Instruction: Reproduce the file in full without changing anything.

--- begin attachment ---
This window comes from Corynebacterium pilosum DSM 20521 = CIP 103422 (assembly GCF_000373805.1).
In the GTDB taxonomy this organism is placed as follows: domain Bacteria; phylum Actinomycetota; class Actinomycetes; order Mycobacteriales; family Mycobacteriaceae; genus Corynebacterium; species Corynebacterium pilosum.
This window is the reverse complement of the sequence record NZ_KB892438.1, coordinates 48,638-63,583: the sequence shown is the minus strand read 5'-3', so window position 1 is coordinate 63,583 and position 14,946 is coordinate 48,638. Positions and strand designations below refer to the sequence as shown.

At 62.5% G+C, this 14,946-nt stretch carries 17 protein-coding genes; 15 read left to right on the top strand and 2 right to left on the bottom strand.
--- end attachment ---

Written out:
This window comes from Corynebacterium pilosum DSM 20521 = CIP 103422 (assembly GCF_000373805.1).
In the GTDB taxonomy this organism is placed as follows: domain Bacteria; phylum Actinomycetota; class Actinomycetes; order Mycobacteriales; family Mycobacteriaceae; genus Corynebacterium; species Corynebacterium pilosum.
This window is the reverse complement of the sequence record NZ_KB892438.1, coordinates 48,638-63,583: the sequence shown is the minus strand read 5'-3', so window position 1 is coordinate 63,583 and position 14,946 is coordinate 48,638. Positions and strand designations below refer to the sequence as shown.

At 62.5% G+C, this 14,946-nt stretch carries 17 protein-coding genes; 15 read left to right on the top strand and 2 right to left on the bottom strand.